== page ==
The Democrats’ Answer to Carlyle Group?

In case you missed it, Madeleine Albright is part of a hedge fund start-up, according to Slate. And before you dismiss the ability of a Jewish (well, by ancestry) anti-babe to pull in big bucks, let us not forget the considerable sucess of Abby Joseph Cohen.

Till recently, there was no better way to monetize government service that a late career switch to lobbying or law. But now there’s a new business for the over-the-hill Washington player: hedge funds.

As Lynnley Browning reported in the New York Times last Friday, Richard Breeden, former chairman of the Securities and Exchange Commission, is now a hedge-fund manager….”Mr. Breeden is now perhaps the most senior former government official ever to run a hedge fund.”

But not for long. Last week, Clinton Secretary of State Madeleine Albright, who has the same amount of investing experience as Breeden (zero)—announced the formation of an emerging-markets hedge fund. Albright Capital Management is backed with $329 million in seed money from PGGM, a Dutch pension….

Let’s set aside the question of whether the arrival of politicians is a neon sign to hedge-fund investors to Cash Out Now! Instead, let’s try to explain the phenomenon. There are several reasons—millions of them, actually—why high-ranking former officials are signing up with hedge funds. The money is excellent…

But…why would a hedge fund want them?

First, hedge funds and private-equity funds are in a constant state of raising funds… In a world of 8,000 hedge funds, many of them run by very rich but generally anonymous traders, it helps to bring boldface names along for sales pitches.

In addition to acting as highly paid greeters, former government officials can also function as doorkeepers….Given the political issues that frequently surround international investments, funds need gray-haired globe-trotters to smooth the way…

Albright is taking it a step further. Former foreign-policy hands such as Henry Kissinger supply advice to hedge funds and Fortune 500 companies on how geopolitical events affect their investments. Albright is taking this practice a few rungs up the value chain. Rather than simply sell advice based on her experience and connections, she’s selling investment-management services based on her experience and connections. Investment management has much higher profit margins.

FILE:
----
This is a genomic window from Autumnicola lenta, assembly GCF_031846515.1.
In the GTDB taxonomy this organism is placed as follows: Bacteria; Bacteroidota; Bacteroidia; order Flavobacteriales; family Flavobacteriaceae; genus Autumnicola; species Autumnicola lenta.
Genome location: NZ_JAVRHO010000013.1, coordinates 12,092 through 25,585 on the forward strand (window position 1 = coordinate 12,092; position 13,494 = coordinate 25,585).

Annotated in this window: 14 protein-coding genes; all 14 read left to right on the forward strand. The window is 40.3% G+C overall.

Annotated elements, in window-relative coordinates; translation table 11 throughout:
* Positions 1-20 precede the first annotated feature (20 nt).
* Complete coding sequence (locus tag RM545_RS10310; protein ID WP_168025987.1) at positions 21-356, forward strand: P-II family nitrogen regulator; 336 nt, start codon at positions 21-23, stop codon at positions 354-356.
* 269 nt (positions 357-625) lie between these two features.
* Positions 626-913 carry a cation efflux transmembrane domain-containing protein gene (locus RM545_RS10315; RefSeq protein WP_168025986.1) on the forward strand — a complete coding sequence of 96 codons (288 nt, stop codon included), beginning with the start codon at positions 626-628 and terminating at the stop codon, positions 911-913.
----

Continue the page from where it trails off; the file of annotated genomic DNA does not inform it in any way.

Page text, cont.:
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  1. Yves Smith

    The preference in the securities industry for non-ethnic men in sales positions is well known. For example, Jonathan Knee in his book “The Accidental Investment Banker” discussed the fact that Goldman Sachs has pretty much only blond, Midwestern, athletic men in its Investment Banking Services department (they are the relationship managers/gatekeepers for big corporate accounts). To quote Knee, “The image of the square-jawed, blond, blue-eyed Goldman banker reflects the demographic make-up of this sales force. Indeed, one could be forgiven for mistaking a photograph from an IBS retreat in the mid-1990s [note that’s when Knee was at Goldman] with that of a German Olympic swimming team.” People I know at the firm today defend the practice.
    Hedge funds have similar tastes. If they are large enough to have dedicated marketing types, they are a classier subset of the demographic you see on institutional sales desks on Wall Street. Very male and not very ethnic.

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